Tim: 점심 [natural native speed]
Debbie: lunch (meal)
Tim: 점심 [slowly - broken down by syllable]
Tim: 점심 [natural native speed]
: Next:
Tim: 저녁 [natural native speed]
Debbie: evening, dinner
Tim: 저녁 [slowly - broken down by syllable]
Tim: 저녁 [natural native speed]
: Next:
Tim: 운동 [natural native speed]
Debbie: exercise
Tim: 운동 [slowly - broken down by syllable]
Tim: 운동 [natural native speed]
: Next:
Tim: 그리고 [natural native speed]
Debbie: and, also
Tim: 그리고 [slowly - broken down by syllable]
Tim: 그리고 [natural native speed]
: Next:
Tim: 자다 [natural native speed]
Debbie: to sleep
Tim: 자다 [slowly - broken down by syllable]
Tim: 자다 [natural native speed]
: Next:
Tim: 먹다 [natural native speed]
Debbie: to eat
Tim: 먹다 [slowly - broken down by syllable]
Tim: 먹다 [natural native speed]
VOCAB AND PHRASE USAGE
Debbie: Let's have a closer look at the usuage for some of the words and phrases from this lesson.
Debbie: Let's have a closer look at the some words from this lesson. The first word is...?
Tim: 아.침 - 아침.
Debbie: which could mean either "morning" or "breakfast" depending on the context.
Tim: Debbie, can you give us some examples?
Debbie: Hmm.... How about... "in the morning"?
Tim: "In the morning" is 아.침.에 - 아침에.
Debbie: How about... "I eat breakfast"?
Tim: The subject, "I" is 저는 and, the object, "breakfast" is 아.침.을 and the verb, "to eat" is 먹습니다. Therefore, "I eat breakfast" is 저는 아침을 먹습니다.
Debbie: Hmm... How about "I eat breakfast in the morning."?
Tim: Good! "I" is 저는...
Debbie: "in the morning" is 아침에...
Tim: "breakfast" is 아침을
Debbie: And "eat" is 먹습니다. Then, "I eat breakfast in the morning." is...
Tim: 저는 아침에 아침을 먹습니다. Please repeat after me. 저는 아침에 아침을 먹습니다.
[pause]
Debbie: Great! Next we have...
Tim: 점.심 - 점심.
Debbie: Again, this could mean either "afternoon" or "lunch".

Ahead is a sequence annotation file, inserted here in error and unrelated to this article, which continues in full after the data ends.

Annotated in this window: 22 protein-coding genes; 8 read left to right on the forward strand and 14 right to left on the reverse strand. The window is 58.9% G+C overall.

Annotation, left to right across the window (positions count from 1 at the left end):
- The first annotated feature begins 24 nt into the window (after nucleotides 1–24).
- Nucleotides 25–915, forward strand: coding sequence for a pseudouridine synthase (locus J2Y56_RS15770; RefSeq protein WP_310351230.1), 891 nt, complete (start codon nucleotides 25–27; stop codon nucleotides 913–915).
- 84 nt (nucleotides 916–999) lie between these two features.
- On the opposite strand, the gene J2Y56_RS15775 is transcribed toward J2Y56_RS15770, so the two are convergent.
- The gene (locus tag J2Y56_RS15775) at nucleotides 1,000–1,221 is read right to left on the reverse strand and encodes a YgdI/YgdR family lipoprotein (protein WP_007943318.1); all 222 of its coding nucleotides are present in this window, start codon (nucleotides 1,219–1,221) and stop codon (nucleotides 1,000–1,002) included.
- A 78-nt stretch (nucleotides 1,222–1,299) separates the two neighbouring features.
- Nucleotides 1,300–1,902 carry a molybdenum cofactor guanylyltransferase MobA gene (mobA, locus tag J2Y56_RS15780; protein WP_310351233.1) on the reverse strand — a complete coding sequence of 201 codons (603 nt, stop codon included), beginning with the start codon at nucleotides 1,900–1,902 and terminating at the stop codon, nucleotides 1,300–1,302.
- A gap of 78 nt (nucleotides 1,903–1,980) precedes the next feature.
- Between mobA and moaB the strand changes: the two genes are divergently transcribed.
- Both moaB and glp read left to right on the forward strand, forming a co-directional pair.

Tim: Can you give some examples of that, Debbie?
Debbie: What's "in the afternoon" in Korean?
Tim: 점심"에".
Debbie: How about... "He eats lunch."
Tim: The subject, "he" is 그는 and, the object, "lunch" is 점심을 and the verb, "to eat" is 먹습니다. All together, "He eats lunch" is 그는 점심을 먹습니다.
Debbie: How about "He eats lunch in the afternoon"?
Tim: "He" is 그는.
Debbie: "In the afernoon" is 오후에.
Tom: "Lunch" is 점심을.
Debbie: "To eat" is 먹습니다. Then, "He eats lunch in the afternoon" is...?
Tim: 그는 점심에 점심을 먹습니다. Please repeat after me. 그는 점심에 점심을 먹습니다.
[pause]
Debbie: Excellent! Finally the last word is...?
Tim: 저.녁 - 저녁.
Debbie: This could mean either "evening" or "dinner".
Tim: Can you give us some examples of that?
Debbie: What's "in the evening" in Korean?
Tim: 저녁"에"
Debbie: How about... "Mom eats dinner"?
Tim: The subject, "mom" is 엄마는 and the object, "dinner" is 저녁을 and the verb, "to eat" is 먹습니다. "Mom eats dinner" is 엄마는 저녁을 먹습니다.
Debbie: How about "Mom eats dinner in the evening." in Korean?
Tim: "Mom" is 엄마는.
Debbie: "In the evening" is 저녁 (강조하며 emphasizing) "에".
Tim: "Dinner" is 저녁을.
Debbie: "To eat" is 먹습니다. So what's "Mom eats dinner in the evening." in Korean...?
Tim: 엄마는 저녁에 저녁을 먹습니다. Please repeat after me. 엄마는 저녁에 저녁을 먹습니다.
[pause]
Debbie: Great! 근데 팀? By the way, Tim? I understand what the particles 는 and 을 are, but what's "에"? I don't understand what the point of 에 is.
Tim: That's the main point of today's lesson!
Debbie: Got it! Well, then let's move on to the lesson focus.

Lesson focus

Debbie: The focus of this lesson is about the 'Preposition of Time', "에", which means "at, in, on" in English.
Tim: Yes. The preposition of time, 에, indicates the time when attached to a noun. Can you give us examples, Debbie?
Debbie: Sure. We've learned about the seven days of the week in Korean throughout Absolute Beginner Season 2, Lesson 8, so let's quickly review that first. Can you start this off, Tim?
Tim: 일요일
Debbie: "Sunday"
Tim: 월요일
Debbie: "Monday"
Tim: 화요일
Debbie: "Tuesday"
Tim: 수요일
Debbie: "Wednesday"
Tim: 목요일
Debbie: "Thursday"
Tim: 금요일
Debbie: "Friday"
Tim: 토요일
Debbie: "Saturday"
Tim: 월. 화. 수. 목. 금. 토. 일. Please repeat after me. 월 화 수 목 금 토 일.
[pause]
Debbie: Great! Now let's attach 에, which means "on". (강조하며) "On" Tuesday is...
Tim: 화요일 "에"
Debbie: (강조하며) "On" Friday" is...
Tim: 금요일 "에"
Debbie: (강조하며) "On" Sunday is...
Tim: 일요일 "에"
Debbie: Piece of cake! Now let's practice with (강조하며) dates. What's the date today, Tim?
Tim: It's... (강조하며) "October" (강조하며) "18th" today.
Debbie: "October 18th" in Korean is...?
Tim: Wait a sec. Hmm... 일월. 이월. 삼월. 사월. 오월. 육월. 칠월. 팔월. 구월. 시월. 시월! "October" is 시월 and "18th" is... Wait a second... 일. 이. 삼. 사. 오. 육. 칠.... 십육. 십칠. 십팔. 십팔! "18th" is 십팔 일! That means "October 18th" is 시월 십팔일.
Debbie: And how about (강조하며) "on" October 18th?
Tim: 시월 십팔일 (강조하며) "에"
Debbie: How about Christmas day? (강조하며) "On" Dec 25th is...
Tim: October is 시월. November is 십일 월 and "December" is 십이 월. 십이 "월"!